The left-wing party which won the popular vote in February’s general election has been pushed to the side as big beasts Fine Gael and Fianna Fail work towards a historic coalition. Ms McDonald’s comments come as acting Taoiseach Mr Varadkar and the Fianna Fail leader reached out to the Green Party in a joint letter on Tuesday night. The two leaders hope to bring the Greens to the table for talks on a coalition government.
Sinn Fein’s frontwoman said Fianna Fail and Fine Gael share a “common purpose” to make sure her party does not rise to power.
Ms McDonald told the Irish Times: “They have a swagger when they say this is a badge of honour that they’re keeping Sinn Féin out.
“I think that’s absolutely extraordinary.
“I also think it’s shameful.”
Fine Gael and Fianna Fáil said their “comprehensive” letter addressed the 17 questions raised by the Greens last week.
Between them, Mr Varadkar’s group and Mr Martin’s party make up 72 seats.
A majority of 80 is needed to form a government.
The Green Party holds 12 seats.
The Greens have demanded a 7 percent cut to annual carbon emissions as a condition for entering into government with Fianna Fail and Fine Gael.
Mr Varadkar has said the effects on the economy must be considered if such a move is implemented.
He called the 7 percent target “extremely ambitious”.
Speaking in Dublin on Wednesday, Mr Varadkar, said: “The Green Party are meeting today to discuss their response to our letter and it is also being shared with the Fianna Fail and Fine Gael parliamentary party.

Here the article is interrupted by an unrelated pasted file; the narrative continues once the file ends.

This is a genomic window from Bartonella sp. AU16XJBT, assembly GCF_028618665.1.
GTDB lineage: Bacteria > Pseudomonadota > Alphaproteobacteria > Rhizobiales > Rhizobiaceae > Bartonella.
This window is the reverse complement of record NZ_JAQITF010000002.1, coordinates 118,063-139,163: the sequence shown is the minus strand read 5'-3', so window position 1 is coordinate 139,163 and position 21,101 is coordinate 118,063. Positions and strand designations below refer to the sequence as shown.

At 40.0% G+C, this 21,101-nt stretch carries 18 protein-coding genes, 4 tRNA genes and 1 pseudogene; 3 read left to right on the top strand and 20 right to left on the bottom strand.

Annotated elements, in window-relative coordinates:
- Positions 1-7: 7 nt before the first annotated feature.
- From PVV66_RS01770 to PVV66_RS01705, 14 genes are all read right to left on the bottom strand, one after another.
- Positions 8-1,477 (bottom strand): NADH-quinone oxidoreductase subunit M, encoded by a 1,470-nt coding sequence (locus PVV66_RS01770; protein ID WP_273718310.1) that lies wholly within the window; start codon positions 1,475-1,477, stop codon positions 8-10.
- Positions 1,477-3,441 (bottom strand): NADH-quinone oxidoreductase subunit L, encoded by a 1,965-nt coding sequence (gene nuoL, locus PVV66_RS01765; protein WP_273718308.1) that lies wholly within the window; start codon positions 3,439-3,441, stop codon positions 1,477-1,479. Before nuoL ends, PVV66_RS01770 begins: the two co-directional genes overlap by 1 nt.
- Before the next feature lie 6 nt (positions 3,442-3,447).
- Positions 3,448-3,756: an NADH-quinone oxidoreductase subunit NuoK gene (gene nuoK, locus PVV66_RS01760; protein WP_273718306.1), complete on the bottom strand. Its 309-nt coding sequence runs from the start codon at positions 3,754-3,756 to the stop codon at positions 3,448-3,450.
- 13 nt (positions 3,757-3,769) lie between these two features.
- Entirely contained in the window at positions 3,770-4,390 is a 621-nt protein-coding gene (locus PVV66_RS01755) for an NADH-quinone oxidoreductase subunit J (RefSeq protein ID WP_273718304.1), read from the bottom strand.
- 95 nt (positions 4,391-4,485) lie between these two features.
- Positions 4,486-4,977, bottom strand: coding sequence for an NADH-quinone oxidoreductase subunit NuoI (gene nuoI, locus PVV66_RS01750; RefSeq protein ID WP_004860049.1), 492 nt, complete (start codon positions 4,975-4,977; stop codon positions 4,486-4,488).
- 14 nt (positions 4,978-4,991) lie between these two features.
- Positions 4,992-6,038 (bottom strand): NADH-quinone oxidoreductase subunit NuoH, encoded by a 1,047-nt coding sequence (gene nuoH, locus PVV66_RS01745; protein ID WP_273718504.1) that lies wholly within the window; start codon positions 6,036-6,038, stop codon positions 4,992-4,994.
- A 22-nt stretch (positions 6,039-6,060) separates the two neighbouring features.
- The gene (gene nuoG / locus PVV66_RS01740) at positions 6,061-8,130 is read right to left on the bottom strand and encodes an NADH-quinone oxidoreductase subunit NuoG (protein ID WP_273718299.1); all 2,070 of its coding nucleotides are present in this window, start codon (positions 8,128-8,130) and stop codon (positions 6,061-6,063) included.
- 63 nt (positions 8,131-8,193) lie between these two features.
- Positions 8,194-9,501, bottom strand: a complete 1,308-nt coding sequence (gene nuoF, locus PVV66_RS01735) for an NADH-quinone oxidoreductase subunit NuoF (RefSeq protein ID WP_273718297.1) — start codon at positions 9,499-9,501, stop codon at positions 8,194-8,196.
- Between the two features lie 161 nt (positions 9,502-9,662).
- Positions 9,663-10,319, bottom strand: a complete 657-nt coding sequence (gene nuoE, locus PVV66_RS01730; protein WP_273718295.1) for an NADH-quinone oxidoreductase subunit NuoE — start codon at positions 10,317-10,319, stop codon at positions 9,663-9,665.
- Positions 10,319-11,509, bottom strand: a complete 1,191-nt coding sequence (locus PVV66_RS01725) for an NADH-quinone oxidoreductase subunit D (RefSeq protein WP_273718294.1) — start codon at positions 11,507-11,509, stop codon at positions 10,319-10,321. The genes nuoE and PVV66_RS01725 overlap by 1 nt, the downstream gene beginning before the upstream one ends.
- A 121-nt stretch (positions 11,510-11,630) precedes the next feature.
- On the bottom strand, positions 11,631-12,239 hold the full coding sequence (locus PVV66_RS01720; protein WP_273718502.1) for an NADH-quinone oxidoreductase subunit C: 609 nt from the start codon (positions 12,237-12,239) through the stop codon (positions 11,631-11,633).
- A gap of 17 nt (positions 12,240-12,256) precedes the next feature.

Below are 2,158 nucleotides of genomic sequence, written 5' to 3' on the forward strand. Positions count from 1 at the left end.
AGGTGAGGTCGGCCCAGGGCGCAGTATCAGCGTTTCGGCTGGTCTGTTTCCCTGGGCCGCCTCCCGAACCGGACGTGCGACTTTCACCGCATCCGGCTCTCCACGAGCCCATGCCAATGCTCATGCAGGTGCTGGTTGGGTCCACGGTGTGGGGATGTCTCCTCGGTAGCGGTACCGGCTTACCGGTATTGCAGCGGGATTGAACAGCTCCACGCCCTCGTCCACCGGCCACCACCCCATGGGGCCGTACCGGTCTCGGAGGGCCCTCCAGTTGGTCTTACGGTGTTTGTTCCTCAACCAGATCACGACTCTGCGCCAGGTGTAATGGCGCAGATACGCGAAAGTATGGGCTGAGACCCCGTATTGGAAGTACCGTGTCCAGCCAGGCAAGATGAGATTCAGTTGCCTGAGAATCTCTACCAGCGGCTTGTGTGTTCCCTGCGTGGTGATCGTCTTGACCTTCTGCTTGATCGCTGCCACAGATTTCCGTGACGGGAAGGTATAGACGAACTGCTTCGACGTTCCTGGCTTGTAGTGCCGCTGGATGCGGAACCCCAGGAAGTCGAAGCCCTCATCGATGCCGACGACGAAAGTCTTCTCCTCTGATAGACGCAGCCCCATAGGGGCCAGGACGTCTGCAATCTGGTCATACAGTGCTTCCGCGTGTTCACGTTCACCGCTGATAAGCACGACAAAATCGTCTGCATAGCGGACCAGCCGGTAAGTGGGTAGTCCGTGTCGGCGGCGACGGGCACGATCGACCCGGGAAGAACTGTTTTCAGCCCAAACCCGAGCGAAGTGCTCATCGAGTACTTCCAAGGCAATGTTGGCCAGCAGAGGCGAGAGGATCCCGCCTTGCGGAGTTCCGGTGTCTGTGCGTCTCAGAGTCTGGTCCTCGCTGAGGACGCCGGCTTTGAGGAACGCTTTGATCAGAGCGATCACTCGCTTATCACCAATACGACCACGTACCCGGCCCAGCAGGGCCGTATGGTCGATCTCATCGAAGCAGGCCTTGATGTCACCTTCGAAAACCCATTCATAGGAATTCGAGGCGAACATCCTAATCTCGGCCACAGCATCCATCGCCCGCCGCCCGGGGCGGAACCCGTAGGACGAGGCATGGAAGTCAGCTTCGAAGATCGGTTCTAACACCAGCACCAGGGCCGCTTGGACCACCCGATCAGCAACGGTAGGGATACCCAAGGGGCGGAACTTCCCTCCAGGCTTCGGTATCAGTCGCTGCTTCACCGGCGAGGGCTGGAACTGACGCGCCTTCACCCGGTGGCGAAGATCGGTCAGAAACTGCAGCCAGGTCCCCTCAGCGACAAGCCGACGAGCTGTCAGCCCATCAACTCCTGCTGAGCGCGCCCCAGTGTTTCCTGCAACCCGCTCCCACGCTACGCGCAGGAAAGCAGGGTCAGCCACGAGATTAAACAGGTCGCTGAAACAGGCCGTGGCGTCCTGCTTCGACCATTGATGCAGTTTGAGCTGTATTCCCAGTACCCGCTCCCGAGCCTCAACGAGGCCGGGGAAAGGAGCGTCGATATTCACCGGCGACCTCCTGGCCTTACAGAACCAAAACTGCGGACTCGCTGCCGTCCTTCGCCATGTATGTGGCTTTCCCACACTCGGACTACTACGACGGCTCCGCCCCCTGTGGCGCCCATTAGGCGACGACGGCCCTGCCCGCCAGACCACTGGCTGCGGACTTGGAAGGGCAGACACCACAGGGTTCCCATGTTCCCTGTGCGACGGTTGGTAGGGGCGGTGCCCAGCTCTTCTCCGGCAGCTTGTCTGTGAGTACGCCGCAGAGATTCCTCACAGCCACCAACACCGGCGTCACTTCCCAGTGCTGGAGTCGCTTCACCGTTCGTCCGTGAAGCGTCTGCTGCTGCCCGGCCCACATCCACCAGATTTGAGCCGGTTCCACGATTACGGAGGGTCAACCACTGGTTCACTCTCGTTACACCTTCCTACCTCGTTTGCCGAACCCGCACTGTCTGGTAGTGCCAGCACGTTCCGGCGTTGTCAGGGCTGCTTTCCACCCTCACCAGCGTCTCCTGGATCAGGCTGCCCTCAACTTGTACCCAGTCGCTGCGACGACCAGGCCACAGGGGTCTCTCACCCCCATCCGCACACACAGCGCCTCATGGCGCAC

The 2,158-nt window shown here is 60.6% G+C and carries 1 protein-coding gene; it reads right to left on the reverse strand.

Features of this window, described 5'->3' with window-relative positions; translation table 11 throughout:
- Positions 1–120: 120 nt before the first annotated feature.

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“I hope they give the letter close consideration. We are very keen to enter formal talks on forming a government as soon as they are willing to do so.
“The target they set of 7 percent is extremely ambitious and we accept we need to be ambitious when it comes to climate change.
“We will be interested in talking to them about how we can achieve more ambitious targets than the current one and maybe even the 7 percent one.
“We don’t want to commit to a target that can’t be done. We want to understand what impact achieving that target would have on poverty and unemployment and the economy – particularly the rural one.”
The letter sent to the Greens late on Tuesday was also sent to other small parties including Labour and the Social Democrats.
Ms McDonald has indicated she is open to talks on a government of national unity amid the coronavirus crisis.
The idea has also been supported by the Green Party.
A total of 1,159 people in Ireland have died from coronavirus.
And the number of infected people in the Republic stands at 19,877.
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